The casket gets lowered. The crowd disperses. Then it's back to the house where there are lasagnas and baked hams to be pushed around on the plate; the salad dressing's oily, a cancer poisoning everything around it. When I'm finally able to escape the concerned looks of relatives and neighbors and retreat to my room, I lie down on my bed and see my work clothes -- my brown burlap skirt, white cotton shift, and brown striped top -- hanging on the back of the door. To my complete astonishment, I can't wait to go back to Morrisville, to put on layer upon layer of farm-girl gear. I've hated my dopey job from the get-go but right now it seems like the only place where I can escape. I think back to the first time I met James; I was feeding the ducks down at the pond and he walked over and said, "You new to these parts?" I smiled and said, "Yes," and then he said, "I'm James," and I said, "Betsy."
"You here all summer?" he asked.
I said, "Yup."
"Cool." He squinted and looked up at the sky; I'd just felt a drop of rain and I guess he had, too. "You ever say more than one word at a time?" he said.
I smiled, not even looking at him, just watching one duck launch itself back off the shore. I said, "Nope."
He looked at me with a sort of disbelief and for a second I liked the idea of it; that I could reinvent myself with him as this weird girl who never said more than one word at a time, a girl who couldn't say "my mother" or "breast cancer" or "I have a boyfriend." I liked the idea that he was a clean slate. But then I felt compelled to say, "Just kidding."
"Aha!" His eyebrows shot up. "That was two!" And then it started to rain and we each went off -- me toward the farmhouse, him toward the carpenter's shop. "I'll see you around," he said. And I said, "See ya."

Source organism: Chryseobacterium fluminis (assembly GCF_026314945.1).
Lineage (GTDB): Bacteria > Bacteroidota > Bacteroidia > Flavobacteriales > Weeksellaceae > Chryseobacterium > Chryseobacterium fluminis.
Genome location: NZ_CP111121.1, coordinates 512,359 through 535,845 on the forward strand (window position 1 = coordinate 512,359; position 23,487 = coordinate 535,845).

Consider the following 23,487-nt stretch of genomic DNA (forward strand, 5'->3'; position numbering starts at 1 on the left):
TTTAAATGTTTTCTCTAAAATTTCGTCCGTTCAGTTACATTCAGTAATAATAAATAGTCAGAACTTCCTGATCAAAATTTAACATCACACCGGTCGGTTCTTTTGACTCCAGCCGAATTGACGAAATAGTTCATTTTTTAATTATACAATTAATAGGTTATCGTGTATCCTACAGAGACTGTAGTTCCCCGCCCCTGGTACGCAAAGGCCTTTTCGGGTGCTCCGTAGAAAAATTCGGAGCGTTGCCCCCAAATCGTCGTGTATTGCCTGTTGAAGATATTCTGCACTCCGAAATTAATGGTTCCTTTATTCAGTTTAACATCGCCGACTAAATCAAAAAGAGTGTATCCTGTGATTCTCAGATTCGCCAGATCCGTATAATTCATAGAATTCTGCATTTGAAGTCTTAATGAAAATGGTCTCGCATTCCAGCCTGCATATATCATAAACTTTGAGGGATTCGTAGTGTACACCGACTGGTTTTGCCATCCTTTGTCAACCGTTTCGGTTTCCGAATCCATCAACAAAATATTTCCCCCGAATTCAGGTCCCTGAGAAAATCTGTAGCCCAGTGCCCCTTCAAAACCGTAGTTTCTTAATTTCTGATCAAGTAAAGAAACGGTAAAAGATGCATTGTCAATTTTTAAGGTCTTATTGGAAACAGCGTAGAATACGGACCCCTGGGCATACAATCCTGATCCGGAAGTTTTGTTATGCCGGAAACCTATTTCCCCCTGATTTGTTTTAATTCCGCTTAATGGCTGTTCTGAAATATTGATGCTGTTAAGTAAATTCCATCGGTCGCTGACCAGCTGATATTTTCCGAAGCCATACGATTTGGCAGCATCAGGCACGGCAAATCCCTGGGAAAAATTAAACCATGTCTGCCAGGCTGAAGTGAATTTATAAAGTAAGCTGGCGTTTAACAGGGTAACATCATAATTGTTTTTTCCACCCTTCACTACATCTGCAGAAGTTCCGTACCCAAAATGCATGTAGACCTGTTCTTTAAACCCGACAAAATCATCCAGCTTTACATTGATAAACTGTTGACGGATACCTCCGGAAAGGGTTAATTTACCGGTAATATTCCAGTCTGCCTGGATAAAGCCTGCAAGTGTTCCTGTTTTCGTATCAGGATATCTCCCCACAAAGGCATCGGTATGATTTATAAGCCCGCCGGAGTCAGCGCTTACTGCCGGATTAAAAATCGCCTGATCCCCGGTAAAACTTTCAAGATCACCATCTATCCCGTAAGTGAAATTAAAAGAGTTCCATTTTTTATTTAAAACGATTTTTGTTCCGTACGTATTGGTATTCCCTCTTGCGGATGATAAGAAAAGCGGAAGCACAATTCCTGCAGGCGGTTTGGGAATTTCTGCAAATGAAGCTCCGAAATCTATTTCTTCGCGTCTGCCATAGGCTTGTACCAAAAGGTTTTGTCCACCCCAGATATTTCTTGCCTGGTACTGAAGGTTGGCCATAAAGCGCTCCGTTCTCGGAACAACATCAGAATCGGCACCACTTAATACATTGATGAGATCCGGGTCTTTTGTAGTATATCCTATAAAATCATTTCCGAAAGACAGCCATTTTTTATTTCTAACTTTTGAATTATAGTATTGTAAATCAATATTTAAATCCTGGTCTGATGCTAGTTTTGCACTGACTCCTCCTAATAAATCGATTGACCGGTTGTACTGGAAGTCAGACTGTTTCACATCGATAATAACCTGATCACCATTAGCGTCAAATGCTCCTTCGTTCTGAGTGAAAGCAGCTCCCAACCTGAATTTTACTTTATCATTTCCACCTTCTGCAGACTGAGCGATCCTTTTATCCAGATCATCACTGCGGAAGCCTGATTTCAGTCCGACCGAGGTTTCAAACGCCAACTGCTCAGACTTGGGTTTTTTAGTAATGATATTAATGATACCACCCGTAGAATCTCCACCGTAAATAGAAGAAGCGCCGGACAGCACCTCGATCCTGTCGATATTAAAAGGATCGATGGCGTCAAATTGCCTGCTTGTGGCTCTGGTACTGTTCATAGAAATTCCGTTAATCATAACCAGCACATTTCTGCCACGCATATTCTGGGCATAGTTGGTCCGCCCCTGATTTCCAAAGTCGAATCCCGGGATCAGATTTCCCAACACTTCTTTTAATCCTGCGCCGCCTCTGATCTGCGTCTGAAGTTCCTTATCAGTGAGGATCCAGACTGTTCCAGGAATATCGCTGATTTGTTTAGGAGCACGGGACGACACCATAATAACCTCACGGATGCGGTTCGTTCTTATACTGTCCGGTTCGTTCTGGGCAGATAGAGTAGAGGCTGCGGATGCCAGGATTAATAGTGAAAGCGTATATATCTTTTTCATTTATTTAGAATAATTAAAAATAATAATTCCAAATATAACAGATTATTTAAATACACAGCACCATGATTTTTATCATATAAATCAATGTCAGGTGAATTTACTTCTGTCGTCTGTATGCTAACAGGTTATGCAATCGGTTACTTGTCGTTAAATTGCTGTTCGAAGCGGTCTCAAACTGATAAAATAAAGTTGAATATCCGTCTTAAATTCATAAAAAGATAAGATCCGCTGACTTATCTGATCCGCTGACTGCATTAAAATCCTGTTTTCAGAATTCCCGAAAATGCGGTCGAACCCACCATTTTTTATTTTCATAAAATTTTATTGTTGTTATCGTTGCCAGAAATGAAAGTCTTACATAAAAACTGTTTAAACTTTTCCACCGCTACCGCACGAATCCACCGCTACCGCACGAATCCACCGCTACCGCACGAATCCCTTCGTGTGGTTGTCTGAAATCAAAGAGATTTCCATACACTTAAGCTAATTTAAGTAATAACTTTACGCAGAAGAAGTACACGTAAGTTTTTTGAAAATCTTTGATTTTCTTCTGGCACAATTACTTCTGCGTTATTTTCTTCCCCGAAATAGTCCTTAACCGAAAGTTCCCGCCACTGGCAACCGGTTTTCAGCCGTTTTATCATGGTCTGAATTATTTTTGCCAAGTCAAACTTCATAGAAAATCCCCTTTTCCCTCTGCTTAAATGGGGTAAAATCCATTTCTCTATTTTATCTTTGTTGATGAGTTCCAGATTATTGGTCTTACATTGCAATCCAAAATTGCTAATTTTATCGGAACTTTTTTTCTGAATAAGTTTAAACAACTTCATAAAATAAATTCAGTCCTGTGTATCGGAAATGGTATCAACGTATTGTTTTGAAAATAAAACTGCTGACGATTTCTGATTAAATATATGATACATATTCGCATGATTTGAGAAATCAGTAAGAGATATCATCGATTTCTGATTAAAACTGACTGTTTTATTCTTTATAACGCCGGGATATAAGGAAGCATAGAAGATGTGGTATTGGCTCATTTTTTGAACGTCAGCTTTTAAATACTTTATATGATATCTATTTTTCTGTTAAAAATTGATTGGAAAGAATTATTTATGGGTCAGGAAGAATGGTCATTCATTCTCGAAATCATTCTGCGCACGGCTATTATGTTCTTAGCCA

I wonder if the ducks have missed me.
Copyright 2006 by Tara McCarthy Altebrando
Excerpted from The Pursuit of Happiness by Tara Altebrando Copyright © 2006 by Tara Altebrando. Excerpted by permission.
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Meet the Author
Tara Altebrando lives in Astoria, New York. Visit her website at www.taraaltebrando.com.
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According to the book ON DEATH AND DYING by Elsabeth Kubler-Ross, the five stages of grief are denial, anger, bargaining, depression, and acceptance. If you ask Betsy Irving, though, Elsabeth got it all wrong. The five stages of grief are really agitation, intoxication, experimentation, resignation, and reinvigoration. Betsy's known for awhile that her mother is going to die. After all, with the type of breast cancer that her mother has, and the late stage that it's in, there's not a lot that can be done. But it's still a shock that hot, sticky Thursday in June when she leaves work at the Morrisville Historic Village early when her Aunt Patty and Uncle Jim show up to escort her home. Now her mother is gone, the funeral is over, the well-meaning guests have left, and it's just Betsy, her dad, and her younger brother, Ben, taking up space in the huge white Victorian house that they call home.
In the beginning, Betsy's friends have only her best interests at heart, and her first real boyfriend, Brandon, tries to be there for her, but Betsy still feels as if nothing in her life is working out as planned. And when said friends seem to disappear off the face of the earth, and Brandon turns out not to be the great boyfriend she had hoped for when he dumps her, things in Betsy's life get even more off-kilter. As if it wasn't bad enough that she's spending the summer working at the Village (which she knows was a trick devised by her history-loving, professor father), dressed in stifling Early American clothes and demonstrating cornbread making to eager tourists, now she has to do it alone, without any real friends or a supportive boyfriend--and in the presence of Liza Henske, whose Goth Girl shield isn't allowed at the Village.